Since cats are extremely territorial and content with solitude, it’s normal for a cat to not greet a newcomer with a warm welcome.
Even a little bit of hissing is normal when cats are first introduced.
Although hissing can be a sign of aggression, fear, or dominance, it’s perfectly normal for a cat to be on the defensive when a new cat is brought into the home.
Most of the time, the cats will get used to one another and find a way to peacefully co-exist within days or weeks of the introductions, but occasionally the cats will just plain dislike one another and bonding could take a long time – if it ever happens at all.
While you were probably hoping for a loving cat eutopia where the two cats would rub and cuddle one another, there’s no guarantee that will ever happen.
But it can and will eventually happen. You just need to give your felines enough time.
How to Properly Introduce Cats
Although you can’t control whether your cat is thrilled about the idea of a newcomer, you can make the transition easier by avoiding an aggressive response during introductions.
Ideally, the new cat should be placed in a separate room with its own food bowl, cat bed, and litter box.
Then, you should gradually introduce the two cats and give them time to get used to each other’s sounds and scents.
No, your cat may still not be very happy with the idea of a new cat in the home, but they’ll eventually come to accept the newcomer — in their own time.
If you are lucky, you may eventually end up with that loving cat eutopia that you were hoping for.
Frequently Asked Questions about Warning Signs When Introducing Cats
How long should I separate my cats for after a fight?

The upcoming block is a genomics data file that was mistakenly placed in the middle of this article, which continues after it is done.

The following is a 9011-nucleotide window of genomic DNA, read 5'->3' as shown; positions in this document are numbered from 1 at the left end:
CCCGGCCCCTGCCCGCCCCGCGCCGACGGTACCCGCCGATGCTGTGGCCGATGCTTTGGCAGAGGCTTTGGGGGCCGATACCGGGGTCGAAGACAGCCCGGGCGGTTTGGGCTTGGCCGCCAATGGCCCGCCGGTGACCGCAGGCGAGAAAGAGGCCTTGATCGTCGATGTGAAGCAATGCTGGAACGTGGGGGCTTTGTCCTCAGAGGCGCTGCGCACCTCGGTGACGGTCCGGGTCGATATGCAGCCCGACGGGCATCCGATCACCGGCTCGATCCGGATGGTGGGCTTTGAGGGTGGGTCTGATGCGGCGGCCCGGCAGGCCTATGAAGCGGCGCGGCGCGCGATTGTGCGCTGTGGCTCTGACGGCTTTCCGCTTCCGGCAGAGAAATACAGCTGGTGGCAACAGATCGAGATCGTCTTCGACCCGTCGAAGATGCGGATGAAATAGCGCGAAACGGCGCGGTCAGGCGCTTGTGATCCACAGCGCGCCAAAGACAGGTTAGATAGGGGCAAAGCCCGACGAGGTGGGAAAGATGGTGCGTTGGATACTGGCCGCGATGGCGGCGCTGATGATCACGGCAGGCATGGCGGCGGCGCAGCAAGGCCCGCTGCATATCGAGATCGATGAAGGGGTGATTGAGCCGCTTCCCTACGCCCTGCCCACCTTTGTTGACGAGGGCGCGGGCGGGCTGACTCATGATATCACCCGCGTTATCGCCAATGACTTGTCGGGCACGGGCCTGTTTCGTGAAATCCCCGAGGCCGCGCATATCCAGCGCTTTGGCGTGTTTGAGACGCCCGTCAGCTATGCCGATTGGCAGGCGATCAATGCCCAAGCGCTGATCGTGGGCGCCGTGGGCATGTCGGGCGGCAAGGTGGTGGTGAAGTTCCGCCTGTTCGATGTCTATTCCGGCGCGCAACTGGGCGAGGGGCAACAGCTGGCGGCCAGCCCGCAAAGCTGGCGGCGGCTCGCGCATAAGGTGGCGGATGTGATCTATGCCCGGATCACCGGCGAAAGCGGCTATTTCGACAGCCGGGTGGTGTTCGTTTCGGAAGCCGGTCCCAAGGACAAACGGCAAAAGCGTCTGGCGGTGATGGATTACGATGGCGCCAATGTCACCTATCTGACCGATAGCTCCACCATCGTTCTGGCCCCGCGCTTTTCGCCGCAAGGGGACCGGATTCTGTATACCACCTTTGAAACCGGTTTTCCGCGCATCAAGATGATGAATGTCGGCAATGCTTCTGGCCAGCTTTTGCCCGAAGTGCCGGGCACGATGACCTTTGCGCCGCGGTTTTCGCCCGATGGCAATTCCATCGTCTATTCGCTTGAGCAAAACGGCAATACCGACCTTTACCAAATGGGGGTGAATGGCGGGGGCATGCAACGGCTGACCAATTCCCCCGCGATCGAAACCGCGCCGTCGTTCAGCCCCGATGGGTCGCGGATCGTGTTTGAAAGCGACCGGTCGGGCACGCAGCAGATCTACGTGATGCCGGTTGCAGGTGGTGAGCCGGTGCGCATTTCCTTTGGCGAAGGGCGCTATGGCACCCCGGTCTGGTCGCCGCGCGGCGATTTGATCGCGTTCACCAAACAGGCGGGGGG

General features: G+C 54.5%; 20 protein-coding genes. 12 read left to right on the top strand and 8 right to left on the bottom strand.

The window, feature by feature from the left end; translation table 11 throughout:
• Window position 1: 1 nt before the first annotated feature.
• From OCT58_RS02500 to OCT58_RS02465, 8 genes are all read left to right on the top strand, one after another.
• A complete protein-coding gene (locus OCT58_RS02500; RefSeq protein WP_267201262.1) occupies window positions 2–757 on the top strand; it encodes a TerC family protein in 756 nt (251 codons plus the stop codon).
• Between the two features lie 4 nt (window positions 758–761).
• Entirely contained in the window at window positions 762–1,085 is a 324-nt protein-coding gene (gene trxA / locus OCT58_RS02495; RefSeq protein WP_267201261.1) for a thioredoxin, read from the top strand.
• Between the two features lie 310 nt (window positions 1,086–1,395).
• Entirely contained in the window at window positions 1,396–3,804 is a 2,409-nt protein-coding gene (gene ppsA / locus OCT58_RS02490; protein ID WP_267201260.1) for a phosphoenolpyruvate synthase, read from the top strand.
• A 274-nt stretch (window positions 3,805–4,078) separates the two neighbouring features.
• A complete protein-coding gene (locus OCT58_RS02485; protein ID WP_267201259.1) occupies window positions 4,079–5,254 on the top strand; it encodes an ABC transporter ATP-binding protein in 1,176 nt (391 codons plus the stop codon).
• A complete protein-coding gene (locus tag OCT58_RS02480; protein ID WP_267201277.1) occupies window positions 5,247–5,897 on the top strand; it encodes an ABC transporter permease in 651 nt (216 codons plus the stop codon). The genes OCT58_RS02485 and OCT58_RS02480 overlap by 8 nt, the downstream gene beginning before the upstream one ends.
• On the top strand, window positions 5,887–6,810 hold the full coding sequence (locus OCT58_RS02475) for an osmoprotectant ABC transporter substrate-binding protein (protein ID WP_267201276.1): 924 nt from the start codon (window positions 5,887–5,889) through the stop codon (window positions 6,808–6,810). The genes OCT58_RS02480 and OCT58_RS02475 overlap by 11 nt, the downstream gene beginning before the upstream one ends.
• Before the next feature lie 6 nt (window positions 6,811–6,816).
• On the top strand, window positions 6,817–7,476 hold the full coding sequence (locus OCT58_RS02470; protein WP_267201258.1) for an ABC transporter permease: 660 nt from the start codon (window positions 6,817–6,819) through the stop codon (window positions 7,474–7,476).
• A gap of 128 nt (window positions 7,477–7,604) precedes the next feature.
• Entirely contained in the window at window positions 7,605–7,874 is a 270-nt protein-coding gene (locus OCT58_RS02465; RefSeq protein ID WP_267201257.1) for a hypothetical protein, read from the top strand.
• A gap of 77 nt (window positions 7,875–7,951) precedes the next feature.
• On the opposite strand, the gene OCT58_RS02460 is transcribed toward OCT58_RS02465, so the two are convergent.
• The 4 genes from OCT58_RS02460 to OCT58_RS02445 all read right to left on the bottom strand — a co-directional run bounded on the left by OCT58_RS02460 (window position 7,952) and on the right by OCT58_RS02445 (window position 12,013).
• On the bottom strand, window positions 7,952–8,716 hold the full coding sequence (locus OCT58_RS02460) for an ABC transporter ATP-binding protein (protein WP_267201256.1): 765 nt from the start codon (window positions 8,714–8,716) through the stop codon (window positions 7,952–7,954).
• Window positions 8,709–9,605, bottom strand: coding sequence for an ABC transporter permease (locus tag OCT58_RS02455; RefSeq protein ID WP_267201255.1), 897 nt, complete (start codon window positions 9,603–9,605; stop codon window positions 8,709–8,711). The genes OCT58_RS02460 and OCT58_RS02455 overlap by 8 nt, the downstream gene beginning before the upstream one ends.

After a catfight, the cats should be kept in separate rooms indoors for 24 to 48 hours to give both cats time to calm down.
How do I get my cats to stop being aggressive towards one another?
Spaying and neutering reduce territorial behavior that often leads to fights. Additionally, providing extra hiding nook and plenty of food and supplies may prevent cats from fighting over resources and offer them places to enjoy some time alone.
Can cats become friends after fighting?
It’s certainly possible for cats to become friends after fighting, but don’t count on it. Cats will often fight when they’ve been abruptly introduced, so it’s best to go easy with the introductions and allow the cats limited contact with one another until you see how they’ll react.
Afterword: Warning Signs When Introducing Cats
Although it’s normal for cats to be wary of newcomers and even hiss at them, there are certain warning signs that cat owners should look out for when introducing new cats.
While aggression between cats is common, it shouldn’t be overlooked, especially when introducing a new cat into your home.
Even if the cats initially have trouble adjusting to one another, this can change over time. It really all depends on the cat.
The hard truth is that you can’t force your current cat to like or even accept the newcomer, but there are measures that you can take to help your cats adjust — and keep them safe — during the introductions.